BRIAN SOZZI: As part of that $100 million investment, are you investing at all in customer service? I'm surprised to see some Facebook pages voicing their concerns about product delays, people tweeting about this. Are you adding members to your team?

WILLIAM LYNCH: We've over doubled the amount of member experience reps that we've got. And if you look at, we did have some challenges coming out of the holiday with the port congestion and reschedules. But if you look at what-- we track our KPIs, like CSAT and as well as whole times, and those have returned to normal. So we have very high standards on member experience and how quickly we're servicing members. And those feel like they're settling in close to what is our typically very high standard.

BRIAN SOZZI: So since we last spoke, a lot of folks in the US have finally started to get their COVID-19 vaccinations. It's great. And more will be doing so in the months ahead. Have you seen any change in your engagement? Have you still, have you seen any change in the levels of demand quarter-over-quarter?

WILLIAM LYNCH: No. We've-- demand is still through the roof. We feel like the move to connected fitness in the home is a secular shift from gyms and boutiques. It's just a better workout at a better value at a more convenient place. And we don't think that changes with COVID.

Engagement, we had 98 million workouts in Q2, Brian, which that's really what drives our company and our team. We want people working out more. That was up over 300% year-on-year. And that's helping people deal with the anxiety they've got at home, et cetera.

So we've added more content. We added Pilates late last year. We've added more meditation, obviously boot camp, et cetera. What we've seen is engagement go through the roof. And people are working out on average 21 times a month for each subscription. So that probably has us most excited.

BRIAN SOZZI: What's next on the content front?

WILLIAM LYNCH: We'll have a lot, a lot more of everything. Our true north is how do we continue to add more value into that all access membership. So a lot of floor, a lot of bike. Boot camp has now over two million workouts on Bike Boot Camp. That might be one of our best workouts where you get that cardio and strength.

So you'll see a lot more out-- as we get in the spring-- more outdoor running. If you haven't taken an outdoor running class, that's phenomenal. Just put your Air pods or whatever, go for run outside with one of the world's best instructors.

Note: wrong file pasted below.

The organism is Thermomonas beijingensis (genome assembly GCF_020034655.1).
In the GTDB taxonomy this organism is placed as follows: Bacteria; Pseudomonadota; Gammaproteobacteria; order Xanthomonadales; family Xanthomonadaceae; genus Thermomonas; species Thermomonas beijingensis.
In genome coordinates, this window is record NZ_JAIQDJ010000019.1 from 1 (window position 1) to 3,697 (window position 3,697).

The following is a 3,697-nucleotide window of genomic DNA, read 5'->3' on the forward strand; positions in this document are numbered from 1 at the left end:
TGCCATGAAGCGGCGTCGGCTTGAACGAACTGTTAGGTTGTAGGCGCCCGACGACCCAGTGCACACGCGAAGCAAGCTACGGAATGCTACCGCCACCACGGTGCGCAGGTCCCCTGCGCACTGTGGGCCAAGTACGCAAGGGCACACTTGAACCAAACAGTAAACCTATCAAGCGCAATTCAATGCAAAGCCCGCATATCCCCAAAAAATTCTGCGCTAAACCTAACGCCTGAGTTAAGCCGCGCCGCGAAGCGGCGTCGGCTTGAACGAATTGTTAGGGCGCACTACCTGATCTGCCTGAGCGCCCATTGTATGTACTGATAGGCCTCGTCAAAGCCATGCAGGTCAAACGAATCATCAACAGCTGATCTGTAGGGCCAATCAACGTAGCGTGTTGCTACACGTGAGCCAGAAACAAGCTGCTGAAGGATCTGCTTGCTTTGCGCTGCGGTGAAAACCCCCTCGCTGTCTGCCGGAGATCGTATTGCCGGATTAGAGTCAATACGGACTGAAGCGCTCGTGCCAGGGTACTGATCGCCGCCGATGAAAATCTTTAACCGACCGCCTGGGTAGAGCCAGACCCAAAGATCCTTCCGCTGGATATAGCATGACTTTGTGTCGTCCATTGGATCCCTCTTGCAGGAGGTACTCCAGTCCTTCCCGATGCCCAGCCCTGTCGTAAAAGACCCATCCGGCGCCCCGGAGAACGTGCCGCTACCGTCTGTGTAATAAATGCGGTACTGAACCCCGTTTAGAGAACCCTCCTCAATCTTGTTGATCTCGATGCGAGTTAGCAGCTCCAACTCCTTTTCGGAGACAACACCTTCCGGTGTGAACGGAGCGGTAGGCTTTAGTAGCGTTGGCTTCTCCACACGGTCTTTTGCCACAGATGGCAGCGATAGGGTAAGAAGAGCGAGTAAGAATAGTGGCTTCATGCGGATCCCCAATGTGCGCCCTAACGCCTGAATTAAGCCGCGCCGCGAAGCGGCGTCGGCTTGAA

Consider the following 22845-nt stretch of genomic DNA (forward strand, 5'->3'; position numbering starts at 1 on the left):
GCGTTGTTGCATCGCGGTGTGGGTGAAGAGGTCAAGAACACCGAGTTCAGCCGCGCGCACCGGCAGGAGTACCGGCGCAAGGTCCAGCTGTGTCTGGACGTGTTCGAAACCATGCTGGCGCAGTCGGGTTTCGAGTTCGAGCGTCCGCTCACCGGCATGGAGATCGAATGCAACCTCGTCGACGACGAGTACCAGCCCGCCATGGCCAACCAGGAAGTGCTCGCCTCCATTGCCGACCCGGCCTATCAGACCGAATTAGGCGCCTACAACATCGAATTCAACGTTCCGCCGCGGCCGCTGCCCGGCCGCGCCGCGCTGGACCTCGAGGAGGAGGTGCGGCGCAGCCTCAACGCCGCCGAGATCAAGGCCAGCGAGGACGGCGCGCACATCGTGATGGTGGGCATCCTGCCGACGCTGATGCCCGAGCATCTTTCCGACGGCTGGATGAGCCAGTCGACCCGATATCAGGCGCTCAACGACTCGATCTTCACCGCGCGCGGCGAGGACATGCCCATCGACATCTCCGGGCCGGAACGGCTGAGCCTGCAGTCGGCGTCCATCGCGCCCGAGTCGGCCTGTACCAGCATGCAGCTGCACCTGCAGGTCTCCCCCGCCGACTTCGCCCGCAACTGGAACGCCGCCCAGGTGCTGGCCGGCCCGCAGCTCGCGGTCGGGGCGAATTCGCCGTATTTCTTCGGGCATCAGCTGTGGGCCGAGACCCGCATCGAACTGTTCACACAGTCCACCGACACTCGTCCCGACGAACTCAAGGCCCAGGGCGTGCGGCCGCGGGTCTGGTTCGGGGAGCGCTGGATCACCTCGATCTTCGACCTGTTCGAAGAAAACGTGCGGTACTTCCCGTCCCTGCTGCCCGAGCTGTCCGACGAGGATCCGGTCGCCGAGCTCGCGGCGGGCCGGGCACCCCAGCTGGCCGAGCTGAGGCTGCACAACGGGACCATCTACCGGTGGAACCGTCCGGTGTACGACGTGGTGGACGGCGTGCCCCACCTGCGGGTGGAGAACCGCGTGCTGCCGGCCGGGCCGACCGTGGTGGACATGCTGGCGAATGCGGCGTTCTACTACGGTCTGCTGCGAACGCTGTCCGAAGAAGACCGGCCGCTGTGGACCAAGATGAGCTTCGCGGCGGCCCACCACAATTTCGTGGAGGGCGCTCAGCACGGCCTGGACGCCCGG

We love pumping out content. We think we're pumping out more original content than maybe any streaming service. And you'll see us do a lot more of that.

BRIAN SOZZI: Strength hardware, you sort of teased it on the earnings call. What are you working on there?

WILLIAM LYNCH: We're working on a lot of strength. We see so-- we think we offer the best cardio experience if you look at bike and tread. And then strength is another pillar for us, Brian. As you've noted, we have a lot of strength programming now.

We've got a lot that we're working on in the R&D lab and strength, and so stay tuned for that. But we will win strength. That's important for Peloton as we build the global connected fitness leader. And so a few different offerings we're looking at.

BRIAN SOZZI: Last but not least, what has this past six months been like for you? I still don't think a lot of folks know that you were the CEO of Barnes Noble. You have led-- you've really worked in a lot of pressure cooker type of environments. On a personal level, how's it been like for you?

PAUL TOM: Well, it's been fun, you know? No complaints and the team's been great. We've been adapting and trying to serve as customers as much as we can. We're growing, which is phenomenal.

We understand what's going on globally. People are suffering, whether it's with the pandemic or economically. And so we have a lot of heart for that, and we're glad we can provide a great service to help.

But it's been exciting. I've been at the forefront of a lot of disruptive new categories-- mobile computing with Palm, eReading with Barnes & Noble NOOK, and now, Peloton. And it's just-- it's really fun to see what's going on in connected fitness and being part of a company that's leading it.

BRIAN SOZZI: You still have all your hair. Looking good.



WILLIAM LYNCH: My wife would argue with that, Brian, but thank you.